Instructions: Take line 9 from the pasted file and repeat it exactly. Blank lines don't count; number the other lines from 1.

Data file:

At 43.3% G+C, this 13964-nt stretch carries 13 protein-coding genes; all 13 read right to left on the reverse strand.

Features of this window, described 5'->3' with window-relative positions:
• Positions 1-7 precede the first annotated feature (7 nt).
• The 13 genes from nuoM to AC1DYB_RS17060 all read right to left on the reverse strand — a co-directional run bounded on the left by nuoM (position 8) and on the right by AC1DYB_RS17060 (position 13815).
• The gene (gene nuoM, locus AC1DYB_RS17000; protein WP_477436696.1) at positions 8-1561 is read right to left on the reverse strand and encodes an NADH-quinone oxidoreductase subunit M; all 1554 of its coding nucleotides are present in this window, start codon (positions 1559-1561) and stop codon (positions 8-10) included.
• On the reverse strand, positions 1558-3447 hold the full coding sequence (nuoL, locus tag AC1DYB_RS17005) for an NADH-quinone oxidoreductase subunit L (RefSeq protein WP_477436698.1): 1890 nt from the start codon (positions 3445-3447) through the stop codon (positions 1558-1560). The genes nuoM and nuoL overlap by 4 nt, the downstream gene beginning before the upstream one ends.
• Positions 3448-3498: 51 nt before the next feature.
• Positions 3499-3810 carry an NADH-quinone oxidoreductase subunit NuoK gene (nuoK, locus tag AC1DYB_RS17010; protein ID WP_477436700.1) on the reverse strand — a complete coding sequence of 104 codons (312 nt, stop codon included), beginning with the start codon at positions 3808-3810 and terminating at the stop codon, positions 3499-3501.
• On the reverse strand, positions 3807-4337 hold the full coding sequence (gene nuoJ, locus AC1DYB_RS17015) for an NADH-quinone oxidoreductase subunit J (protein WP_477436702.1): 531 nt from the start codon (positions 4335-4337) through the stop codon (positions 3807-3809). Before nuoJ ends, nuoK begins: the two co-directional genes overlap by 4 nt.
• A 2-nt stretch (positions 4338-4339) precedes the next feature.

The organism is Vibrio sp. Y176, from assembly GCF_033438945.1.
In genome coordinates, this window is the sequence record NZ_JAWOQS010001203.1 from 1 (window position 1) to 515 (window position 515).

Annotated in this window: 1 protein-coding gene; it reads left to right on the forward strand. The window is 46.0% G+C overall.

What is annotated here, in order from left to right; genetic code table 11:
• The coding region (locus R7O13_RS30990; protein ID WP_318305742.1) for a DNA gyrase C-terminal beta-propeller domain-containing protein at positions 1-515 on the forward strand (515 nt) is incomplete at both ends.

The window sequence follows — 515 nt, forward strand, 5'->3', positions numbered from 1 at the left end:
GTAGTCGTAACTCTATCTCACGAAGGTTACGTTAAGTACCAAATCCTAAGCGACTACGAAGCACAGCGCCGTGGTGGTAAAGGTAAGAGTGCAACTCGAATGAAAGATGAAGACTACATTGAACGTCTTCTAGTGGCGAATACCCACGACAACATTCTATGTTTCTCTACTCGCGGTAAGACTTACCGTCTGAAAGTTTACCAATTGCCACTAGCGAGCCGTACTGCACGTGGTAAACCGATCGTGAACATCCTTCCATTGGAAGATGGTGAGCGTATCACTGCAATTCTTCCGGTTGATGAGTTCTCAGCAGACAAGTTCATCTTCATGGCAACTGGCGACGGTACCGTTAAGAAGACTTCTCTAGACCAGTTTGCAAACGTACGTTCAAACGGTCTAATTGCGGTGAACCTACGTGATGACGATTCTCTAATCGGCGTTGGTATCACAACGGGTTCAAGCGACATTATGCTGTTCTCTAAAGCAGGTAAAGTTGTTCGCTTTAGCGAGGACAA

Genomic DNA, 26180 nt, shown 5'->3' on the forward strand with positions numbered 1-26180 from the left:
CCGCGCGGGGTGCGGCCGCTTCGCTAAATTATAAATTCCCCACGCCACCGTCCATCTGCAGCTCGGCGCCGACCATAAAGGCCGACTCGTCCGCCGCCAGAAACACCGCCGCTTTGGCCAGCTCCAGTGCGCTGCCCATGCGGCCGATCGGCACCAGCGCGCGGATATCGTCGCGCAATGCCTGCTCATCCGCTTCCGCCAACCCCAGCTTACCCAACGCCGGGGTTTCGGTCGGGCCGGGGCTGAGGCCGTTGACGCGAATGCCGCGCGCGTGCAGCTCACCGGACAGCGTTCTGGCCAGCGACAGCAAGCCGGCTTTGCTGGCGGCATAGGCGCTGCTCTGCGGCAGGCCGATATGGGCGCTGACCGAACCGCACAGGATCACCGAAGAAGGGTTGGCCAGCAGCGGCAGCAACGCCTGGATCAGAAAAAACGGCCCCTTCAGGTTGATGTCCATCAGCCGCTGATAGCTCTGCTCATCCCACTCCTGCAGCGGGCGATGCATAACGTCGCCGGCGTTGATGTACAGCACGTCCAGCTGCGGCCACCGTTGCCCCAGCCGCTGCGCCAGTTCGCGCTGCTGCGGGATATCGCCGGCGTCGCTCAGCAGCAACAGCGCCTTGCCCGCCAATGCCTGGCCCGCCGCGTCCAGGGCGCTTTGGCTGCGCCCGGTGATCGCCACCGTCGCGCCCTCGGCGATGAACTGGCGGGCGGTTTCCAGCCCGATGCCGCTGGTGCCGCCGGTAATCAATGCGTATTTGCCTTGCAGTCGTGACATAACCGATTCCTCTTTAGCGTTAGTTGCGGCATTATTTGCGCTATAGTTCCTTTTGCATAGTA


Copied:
• On the reverse strand, positions 3807-4337 hold the full coding sequence (gene nuoJ, locus AC1DYB_RS17015) for an NADH-quinone oxidoreductase subunit J (protein WP_477436702.1): 531 nt from the start codon (positions 4335-4337) through the stop codon (positions 3807-3809). Before nuoJ ends, nuoK begins: the two co-directional genes overlap by 4 nt.